| By Douglas Culp

Faith-based Adoption Services Under Pressure

Catholic Charities agencies have long provided adoption and foster care services to the neediest children, such as older, abused and special needs children. However, since the civil law’s redefinition of marriage to include two people from the same sex, faith-based adoption services, like Catholic Charities agencies, have faced increasing pressure to either place children with same sex couples or lose their state licensing and/or vital state funding. Already Catholic Charities agencies in several states have had to shut down their adoption services as the only other alternative offered to them was the violation of their conscience.

The United States Conference of Catholic Bishops (USCCB) has asserted that these governmental actions have trampled on religious freedom. “Religious liberty is more than freedom of worship; it includes our ability to make our contribution to the common good of all Americans without having to compromise our faith.”


Thus far, the aforementioned states have taken the stance that laws protecting the religious liberty of faith-based organizations do not outweigh nondiscrimination protections. However, the classifying of the non-placement of children in same sex households as illegal discrimination illustrates the tension inherent in this issue. The Catechism of the Catholic Church (1935) is clear when it quotes the Vatican II document Gaudium et Spes that “Every form of social or cultural discrimination in fundamental personal rights on the grounds of sex, race, color, social conditions, language, or religion must be curbed and eradicated as incompatible with God’s design.” Later, the catechism (2358) states that persons with same sex attraction “must be accepted with respect, compassion, and sensitivity. Every sign of unjust discrimination in their regard should be avoided.” 
While Catholics are to avoid all unjust discrimination against persons, whether it is unjust for Catholic Charities agencies to refuse to place children with same sex couples hinges on the nature of marriage and the rights of children.


The decision of these Catholic Charities agencies to get out of adoption services rather than to place children with same sex couples was informed by the Catholic view of marriage, i.e., that marriage is both a natural and a supernatural institution. The catechism (1601) states that the marriage covenant, a covenant between a man and a woman, “is by its nature ordered toward the good of the spouses and the procreation and education of offspring.” As such, it is a natural blessing arising from the natural order of creation for all humanity in all times and cultures.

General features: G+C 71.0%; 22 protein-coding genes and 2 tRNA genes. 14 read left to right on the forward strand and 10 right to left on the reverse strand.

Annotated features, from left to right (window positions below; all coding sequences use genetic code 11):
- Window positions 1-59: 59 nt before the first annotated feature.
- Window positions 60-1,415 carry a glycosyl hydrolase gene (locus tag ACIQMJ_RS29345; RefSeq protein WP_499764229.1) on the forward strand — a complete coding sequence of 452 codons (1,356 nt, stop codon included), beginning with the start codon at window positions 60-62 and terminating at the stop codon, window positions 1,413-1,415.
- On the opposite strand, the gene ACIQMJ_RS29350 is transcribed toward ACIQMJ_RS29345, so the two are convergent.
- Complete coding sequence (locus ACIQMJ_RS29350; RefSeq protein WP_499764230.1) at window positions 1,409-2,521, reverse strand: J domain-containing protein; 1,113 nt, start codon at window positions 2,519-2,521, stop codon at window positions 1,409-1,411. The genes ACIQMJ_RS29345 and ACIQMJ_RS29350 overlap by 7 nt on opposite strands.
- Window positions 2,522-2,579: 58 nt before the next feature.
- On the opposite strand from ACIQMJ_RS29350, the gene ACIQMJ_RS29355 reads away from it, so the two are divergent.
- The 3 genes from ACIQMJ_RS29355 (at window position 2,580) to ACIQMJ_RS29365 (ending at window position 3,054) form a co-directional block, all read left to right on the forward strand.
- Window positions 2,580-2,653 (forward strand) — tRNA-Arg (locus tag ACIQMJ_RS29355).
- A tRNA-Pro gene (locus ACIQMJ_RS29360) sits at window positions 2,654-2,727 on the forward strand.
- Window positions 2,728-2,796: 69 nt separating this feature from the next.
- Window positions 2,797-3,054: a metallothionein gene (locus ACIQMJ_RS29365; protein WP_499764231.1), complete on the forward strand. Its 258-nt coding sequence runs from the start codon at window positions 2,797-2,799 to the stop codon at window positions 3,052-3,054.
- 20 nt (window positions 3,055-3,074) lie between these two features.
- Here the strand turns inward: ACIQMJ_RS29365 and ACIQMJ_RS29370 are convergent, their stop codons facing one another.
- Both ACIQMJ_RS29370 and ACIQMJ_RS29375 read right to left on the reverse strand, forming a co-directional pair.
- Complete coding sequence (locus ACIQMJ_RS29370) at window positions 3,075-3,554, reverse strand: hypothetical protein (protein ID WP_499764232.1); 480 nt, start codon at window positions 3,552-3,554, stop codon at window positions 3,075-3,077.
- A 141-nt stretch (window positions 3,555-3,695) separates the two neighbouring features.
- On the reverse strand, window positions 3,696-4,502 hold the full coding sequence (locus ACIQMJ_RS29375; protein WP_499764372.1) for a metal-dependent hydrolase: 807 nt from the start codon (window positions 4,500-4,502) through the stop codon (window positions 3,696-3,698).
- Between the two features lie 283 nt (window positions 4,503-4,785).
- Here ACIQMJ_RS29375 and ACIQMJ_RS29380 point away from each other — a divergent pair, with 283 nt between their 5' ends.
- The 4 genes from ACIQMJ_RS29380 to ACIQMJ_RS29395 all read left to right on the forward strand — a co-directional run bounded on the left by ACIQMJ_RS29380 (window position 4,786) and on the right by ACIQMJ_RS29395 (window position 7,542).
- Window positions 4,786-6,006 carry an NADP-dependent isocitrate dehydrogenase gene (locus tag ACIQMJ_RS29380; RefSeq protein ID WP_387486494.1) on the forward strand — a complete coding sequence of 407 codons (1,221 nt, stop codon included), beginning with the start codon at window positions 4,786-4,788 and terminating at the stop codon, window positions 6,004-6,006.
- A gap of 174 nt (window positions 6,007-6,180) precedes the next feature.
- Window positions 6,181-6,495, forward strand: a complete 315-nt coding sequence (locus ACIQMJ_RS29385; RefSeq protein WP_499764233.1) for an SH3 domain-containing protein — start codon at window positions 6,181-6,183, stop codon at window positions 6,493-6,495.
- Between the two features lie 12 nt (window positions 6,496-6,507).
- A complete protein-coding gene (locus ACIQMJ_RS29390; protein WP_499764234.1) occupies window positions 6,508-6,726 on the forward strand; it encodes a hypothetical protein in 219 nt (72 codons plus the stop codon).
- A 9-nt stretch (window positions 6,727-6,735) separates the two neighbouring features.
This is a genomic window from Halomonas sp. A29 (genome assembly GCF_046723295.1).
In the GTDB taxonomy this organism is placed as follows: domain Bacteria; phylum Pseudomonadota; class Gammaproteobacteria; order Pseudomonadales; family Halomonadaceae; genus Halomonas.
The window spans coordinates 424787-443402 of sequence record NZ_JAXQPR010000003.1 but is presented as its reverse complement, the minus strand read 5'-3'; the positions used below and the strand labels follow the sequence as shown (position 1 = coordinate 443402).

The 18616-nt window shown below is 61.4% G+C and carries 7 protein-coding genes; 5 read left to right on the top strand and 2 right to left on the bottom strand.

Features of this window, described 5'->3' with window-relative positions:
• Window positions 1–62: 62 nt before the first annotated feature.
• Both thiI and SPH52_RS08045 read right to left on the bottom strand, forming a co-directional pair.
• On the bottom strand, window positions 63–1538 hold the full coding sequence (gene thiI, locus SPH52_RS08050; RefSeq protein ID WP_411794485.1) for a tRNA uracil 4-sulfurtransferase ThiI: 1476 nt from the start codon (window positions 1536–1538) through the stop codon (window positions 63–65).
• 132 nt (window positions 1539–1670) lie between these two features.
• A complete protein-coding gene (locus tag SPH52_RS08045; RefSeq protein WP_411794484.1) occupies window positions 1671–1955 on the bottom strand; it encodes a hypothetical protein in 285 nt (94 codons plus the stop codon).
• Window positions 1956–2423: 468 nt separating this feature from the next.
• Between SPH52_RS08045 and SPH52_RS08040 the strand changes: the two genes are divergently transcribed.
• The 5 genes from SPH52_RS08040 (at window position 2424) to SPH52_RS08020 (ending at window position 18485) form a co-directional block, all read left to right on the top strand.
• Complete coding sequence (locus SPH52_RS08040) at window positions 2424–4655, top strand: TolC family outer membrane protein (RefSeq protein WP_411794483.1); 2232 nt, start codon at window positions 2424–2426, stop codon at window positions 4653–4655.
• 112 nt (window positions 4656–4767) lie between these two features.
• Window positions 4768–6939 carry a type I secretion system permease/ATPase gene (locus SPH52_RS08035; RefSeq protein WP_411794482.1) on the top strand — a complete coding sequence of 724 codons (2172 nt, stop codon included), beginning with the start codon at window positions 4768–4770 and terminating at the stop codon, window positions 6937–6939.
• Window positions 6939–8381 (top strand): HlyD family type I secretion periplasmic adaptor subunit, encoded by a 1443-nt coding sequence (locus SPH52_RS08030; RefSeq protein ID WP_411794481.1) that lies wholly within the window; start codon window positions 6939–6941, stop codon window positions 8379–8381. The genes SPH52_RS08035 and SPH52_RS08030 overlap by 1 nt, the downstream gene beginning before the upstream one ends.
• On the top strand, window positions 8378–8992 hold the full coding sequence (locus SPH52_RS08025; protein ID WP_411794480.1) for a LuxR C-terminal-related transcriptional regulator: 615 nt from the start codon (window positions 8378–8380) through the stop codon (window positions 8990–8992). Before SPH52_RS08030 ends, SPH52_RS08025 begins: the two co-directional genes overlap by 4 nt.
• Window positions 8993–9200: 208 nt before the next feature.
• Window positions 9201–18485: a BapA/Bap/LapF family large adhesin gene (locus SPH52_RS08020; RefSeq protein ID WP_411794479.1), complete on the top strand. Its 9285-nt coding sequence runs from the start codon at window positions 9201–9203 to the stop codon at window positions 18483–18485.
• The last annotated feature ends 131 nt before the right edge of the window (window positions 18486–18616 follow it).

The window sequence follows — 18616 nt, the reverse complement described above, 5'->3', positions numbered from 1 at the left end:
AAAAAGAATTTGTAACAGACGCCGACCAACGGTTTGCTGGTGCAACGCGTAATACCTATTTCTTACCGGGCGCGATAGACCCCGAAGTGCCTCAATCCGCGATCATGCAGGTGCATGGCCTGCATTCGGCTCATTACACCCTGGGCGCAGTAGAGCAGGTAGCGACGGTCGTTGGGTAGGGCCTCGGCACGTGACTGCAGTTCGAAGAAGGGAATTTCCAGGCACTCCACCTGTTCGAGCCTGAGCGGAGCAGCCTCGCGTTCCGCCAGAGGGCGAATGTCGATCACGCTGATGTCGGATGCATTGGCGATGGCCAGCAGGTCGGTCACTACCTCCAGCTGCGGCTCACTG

However, while a natural institution, marriage is not purely a human institution. God is the author of marriage. In the 2009 Pastoral Letter, “Marriage: Love and Life in the Divine Plan,” the USCCB reiterates that this natural institution is a gift. The “gift of marriage is something we receive, not something we construct or change to fit our purposes. It is a firm foundation, a truthful guide, a trustworthy light for the way.”

The bishops further assert that marriage is not only crucial to society on a natural level because it forms its foundation, but that it is also crucial to the Church on the supernatural level. “Through Baptism, men and women are transformed, by the power of the Holy Spirit, into a new creation in Christ … It is within this new Christian context that Jesus has raised marriage between the baptized to the dignity of a sacrament. He heals marriage and restores it to its original purity of permanent self-giving in one flesh (see Mt 19:6).”